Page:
The key, Peavy said, was learning how to moderate his workload between starts.
"My volume was so high," he said. "We came in in this rehab mode, and I'm doing this shoulder program that the White Sox have implemented, and I still want to do all of that as well as the exercises that I've been doing all winter.
"I just think my volume was so high there's no rest time. Rehab and pitching at same time, you've just got to maintain your strength. Holding back volume, I think that made a little bit of a difference."
Peavy said he continues to feel as though he's on a normal spring progression, and "hopefully I'll jump into that No. 5 spot [in the opening day rotation]. If we do have a setback, as far as we've come and as far down the road as it's been, I can't see it being much of a setback."
Asked how he would feel if the Sox occasionally skipped him in the rotation to preserve his health, Peavy said flatly, "I want to pitch. I'm going to fight that battle. ...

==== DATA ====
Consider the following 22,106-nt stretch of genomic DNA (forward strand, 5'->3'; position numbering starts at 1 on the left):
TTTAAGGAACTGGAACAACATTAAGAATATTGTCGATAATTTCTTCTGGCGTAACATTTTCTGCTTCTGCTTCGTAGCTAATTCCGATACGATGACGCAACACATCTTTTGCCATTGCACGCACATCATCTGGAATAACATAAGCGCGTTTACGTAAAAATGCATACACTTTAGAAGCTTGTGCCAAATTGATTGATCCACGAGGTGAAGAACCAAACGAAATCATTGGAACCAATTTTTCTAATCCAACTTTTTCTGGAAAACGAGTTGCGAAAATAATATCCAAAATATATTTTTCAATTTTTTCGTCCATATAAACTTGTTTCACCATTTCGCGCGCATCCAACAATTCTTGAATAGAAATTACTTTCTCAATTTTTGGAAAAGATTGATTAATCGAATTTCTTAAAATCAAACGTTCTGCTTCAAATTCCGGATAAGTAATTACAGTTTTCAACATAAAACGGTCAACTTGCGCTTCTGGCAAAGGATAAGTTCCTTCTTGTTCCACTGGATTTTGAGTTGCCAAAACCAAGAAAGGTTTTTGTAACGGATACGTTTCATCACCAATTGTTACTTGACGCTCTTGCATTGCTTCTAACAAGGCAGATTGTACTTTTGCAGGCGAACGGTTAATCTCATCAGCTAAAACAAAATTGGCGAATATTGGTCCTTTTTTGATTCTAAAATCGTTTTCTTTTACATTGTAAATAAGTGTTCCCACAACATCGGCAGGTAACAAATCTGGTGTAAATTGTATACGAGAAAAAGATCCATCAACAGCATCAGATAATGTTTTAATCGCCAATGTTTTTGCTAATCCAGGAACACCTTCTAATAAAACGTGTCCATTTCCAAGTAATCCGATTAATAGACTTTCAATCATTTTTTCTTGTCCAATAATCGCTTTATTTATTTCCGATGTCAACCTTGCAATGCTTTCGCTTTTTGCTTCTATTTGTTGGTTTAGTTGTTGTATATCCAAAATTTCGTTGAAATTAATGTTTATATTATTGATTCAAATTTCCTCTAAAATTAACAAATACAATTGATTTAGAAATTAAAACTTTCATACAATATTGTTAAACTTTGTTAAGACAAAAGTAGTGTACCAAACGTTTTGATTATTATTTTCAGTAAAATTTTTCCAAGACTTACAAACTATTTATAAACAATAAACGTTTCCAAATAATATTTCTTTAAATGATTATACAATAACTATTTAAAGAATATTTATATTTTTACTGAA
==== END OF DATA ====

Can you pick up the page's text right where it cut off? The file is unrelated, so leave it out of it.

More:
"If I'm deemed healthy, I want the ball every time it comes around. I'll certainly battle my authorities. I'll put up a pretty good fight."
Posted on: March 4, 2011 4:38 pm
Edited on: March 4, 2011 6:05 pm
Working two of the most important innings he's ever pitched, Peavy passed a significant test here in his first time back on a major-league mound since tearing his latissimus dorsi muscle completely from the bone under his right shoulder last July 6.
"I'm relieved, pleased," Peavy said after the two-inning outing against the Angels. "It was a good day, a big step in the right direction. To get in a game, I did what I expected, what I hoped I'd do. I was able to turn it up a level.
"I did what I was hoping to do. I got big league hitters out and felt normal doing it."
Peavy faced the minimum of six hitters over the two innings. He threw his fastball, cut fastball and breaking ball, but no change-ups. With his fastball, he pitched in the 90-91 m.p.h. range, with a couple at 92.
Before the injury, his fastball averaged between 92-94 m.p.h.